Eight is something a little different in terms of style, less classic. Although I like the look of it, it does not perform perfectly when brewing tea. The opening is too wide, so flavours and heat evaporate to quickly when adding water.

Handle is also to wide, so not ideal to handle. What my teacher mentioned is also that the handle would benefit from a little “shoulder” on top, so one finger can get a better grip.

What you can see nicely in the close-up is the tiny cracklings that appear from the use. With this particular white glaze, those cracklings will get more and more and cover the whole pot. So far it is my favorite glaze, as it ages beautifully with prolonged use.
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Feb 11th, '15, 01:13
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Re: 100 pots – A learning path

by Bok » Feb 11th, '15, 01:13

An intermediate observation – so far all the pots pour water quite well, fast and in a nice water curve. So I seem to get that part right.

Key is here to have one hole exactly in line with the exit of the spout. If misaligned the water flow has turbulences, which results in an irregular pour.

Feb 11th, '15, 02:38
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Re: 100 pots – A learning path

by Bok » Feb 11th, '15, 02:38

Nine was a total failure…

It was one of those days when everything did not go smoothly, the raising of the basic parts was not steady, so I had bad material to begin with. On the day I put it together I had another bad one: Spout too long, cutting short gone wrong. Lid trimming goes wrong, not really solving the issue with a manually added akward knob.

It also does not pour well, the aforementioned alignement of the holes and the spout exit do not coincide. Spout opening to large, so it cools down quickly, this one is going to the bin…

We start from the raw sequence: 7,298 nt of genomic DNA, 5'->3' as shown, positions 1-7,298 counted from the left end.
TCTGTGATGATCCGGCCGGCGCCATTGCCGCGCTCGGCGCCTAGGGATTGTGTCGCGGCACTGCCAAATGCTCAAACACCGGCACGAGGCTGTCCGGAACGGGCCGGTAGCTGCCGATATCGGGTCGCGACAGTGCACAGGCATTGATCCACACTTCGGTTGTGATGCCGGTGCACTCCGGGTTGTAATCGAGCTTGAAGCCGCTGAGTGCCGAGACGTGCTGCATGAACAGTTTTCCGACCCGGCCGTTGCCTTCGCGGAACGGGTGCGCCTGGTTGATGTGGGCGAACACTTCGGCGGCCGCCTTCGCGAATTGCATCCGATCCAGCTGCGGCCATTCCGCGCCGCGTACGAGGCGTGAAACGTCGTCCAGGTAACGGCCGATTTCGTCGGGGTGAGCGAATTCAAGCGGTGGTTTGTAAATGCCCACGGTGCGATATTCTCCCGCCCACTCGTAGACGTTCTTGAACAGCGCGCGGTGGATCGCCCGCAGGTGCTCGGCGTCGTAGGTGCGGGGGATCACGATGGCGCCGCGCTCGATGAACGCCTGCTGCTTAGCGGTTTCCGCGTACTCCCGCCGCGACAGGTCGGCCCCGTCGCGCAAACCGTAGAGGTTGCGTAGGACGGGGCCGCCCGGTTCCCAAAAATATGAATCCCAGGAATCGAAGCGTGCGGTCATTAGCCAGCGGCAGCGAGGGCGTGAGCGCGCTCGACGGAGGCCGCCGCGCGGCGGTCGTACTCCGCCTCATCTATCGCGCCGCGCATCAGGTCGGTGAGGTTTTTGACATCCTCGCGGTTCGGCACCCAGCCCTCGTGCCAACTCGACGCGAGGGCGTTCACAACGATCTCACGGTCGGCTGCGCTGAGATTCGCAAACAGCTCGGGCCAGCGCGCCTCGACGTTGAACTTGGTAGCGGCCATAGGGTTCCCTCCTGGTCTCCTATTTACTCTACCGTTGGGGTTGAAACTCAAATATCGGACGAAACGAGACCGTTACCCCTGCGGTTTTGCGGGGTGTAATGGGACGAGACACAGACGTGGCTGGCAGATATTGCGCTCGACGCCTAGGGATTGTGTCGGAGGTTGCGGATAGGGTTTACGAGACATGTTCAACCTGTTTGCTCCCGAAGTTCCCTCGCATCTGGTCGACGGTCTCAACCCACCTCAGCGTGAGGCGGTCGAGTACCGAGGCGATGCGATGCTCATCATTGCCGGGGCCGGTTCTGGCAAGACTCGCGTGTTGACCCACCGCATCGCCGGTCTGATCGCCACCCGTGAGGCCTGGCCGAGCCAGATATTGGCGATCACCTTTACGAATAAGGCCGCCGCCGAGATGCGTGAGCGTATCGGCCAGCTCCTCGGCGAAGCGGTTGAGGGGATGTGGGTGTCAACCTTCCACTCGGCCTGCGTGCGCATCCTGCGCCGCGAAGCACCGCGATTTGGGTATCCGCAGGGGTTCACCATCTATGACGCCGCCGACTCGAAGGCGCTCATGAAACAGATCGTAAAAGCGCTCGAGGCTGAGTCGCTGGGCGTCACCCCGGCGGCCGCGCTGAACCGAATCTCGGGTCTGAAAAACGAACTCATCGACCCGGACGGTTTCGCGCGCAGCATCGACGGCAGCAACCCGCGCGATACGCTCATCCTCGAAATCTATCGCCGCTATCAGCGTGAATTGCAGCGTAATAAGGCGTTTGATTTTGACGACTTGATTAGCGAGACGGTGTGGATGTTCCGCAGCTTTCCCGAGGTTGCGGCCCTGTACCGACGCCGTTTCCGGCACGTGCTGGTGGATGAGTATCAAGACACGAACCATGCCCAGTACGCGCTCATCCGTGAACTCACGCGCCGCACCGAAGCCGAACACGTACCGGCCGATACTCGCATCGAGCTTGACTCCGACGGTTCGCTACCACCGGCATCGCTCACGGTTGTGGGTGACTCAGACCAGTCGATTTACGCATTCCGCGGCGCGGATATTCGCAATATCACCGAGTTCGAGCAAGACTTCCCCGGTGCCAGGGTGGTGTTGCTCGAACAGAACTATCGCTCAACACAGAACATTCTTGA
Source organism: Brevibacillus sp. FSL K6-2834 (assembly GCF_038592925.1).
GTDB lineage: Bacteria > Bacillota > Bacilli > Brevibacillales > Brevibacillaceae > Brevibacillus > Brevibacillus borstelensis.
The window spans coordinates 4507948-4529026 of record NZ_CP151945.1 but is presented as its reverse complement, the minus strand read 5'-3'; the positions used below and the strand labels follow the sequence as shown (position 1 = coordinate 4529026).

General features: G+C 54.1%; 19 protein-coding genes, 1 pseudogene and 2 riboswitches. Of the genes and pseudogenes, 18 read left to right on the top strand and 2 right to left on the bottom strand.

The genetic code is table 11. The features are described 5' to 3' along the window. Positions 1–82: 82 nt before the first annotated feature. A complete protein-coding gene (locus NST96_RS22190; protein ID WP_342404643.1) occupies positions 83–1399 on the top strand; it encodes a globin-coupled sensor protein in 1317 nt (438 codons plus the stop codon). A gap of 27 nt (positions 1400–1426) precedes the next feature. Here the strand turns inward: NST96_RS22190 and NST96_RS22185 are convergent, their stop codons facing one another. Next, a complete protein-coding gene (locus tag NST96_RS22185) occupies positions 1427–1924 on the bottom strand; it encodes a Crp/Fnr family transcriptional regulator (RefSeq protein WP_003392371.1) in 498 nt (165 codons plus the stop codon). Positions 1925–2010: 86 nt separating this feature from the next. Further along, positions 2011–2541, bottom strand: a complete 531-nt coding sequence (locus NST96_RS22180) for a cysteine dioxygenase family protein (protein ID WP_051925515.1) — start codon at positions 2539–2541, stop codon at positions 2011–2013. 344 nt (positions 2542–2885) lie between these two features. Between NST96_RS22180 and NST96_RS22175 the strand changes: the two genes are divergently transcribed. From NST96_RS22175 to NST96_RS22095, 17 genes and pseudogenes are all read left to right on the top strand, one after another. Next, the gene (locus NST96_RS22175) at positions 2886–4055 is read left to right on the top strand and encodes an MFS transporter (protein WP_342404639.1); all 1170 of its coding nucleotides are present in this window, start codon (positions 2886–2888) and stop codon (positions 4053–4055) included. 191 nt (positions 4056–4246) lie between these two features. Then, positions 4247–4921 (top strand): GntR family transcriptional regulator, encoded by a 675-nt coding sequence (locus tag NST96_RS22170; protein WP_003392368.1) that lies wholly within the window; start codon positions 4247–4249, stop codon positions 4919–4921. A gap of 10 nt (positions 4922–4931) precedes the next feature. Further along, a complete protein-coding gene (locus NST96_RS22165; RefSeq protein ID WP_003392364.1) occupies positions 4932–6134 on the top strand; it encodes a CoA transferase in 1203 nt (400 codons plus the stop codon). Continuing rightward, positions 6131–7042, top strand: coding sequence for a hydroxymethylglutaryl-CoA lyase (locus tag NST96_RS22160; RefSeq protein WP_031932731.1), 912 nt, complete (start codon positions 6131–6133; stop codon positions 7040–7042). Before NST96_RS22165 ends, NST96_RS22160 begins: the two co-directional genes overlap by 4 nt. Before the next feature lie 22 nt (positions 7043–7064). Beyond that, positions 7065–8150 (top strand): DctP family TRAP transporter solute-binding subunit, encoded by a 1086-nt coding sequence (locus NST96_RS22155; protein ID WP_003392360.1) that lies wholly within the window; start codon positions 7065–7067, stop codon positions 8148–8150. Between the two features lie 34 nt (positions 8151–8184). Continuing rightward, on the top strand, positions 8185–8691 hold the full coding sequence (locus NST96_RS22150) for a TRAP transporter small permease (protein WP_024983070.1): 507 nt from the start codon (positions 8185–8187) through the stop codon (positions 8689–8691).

I noticed that, as a layman potter, a bad day at work or general unwellness or tiredness results in me not being able to raise steadily. My inner out-of-balanced-ness is reflected in the shape I am creating.

To put it otherwise: If I am not centered, I can not center the clay on the wheel properly.

That probably goes away with increased practise and experience, I don’t think professional potters can afford to pass on the days they feel stressed?
Would be an interesting question to the experienced artisans, on how they deal with those issues? What helps me (sometimes) is using breathing techniques from my martial art studies. More often it is just a matter of calling it a day.
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Feb 11th, '15, 03:06
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Re: 100 pots – A learning path

by Bok » Feb 11th, '15, 03:06

Last one for today and to finish on a better note: Pot number ten.

Most important part first – it performs not bad when brewing. Nice and steady pour and a good size for up to four people (I only brew gong fu).

It is another one of those, where the lid went “flying saucer” to let me know that it is done getting trimmed :mrgreen: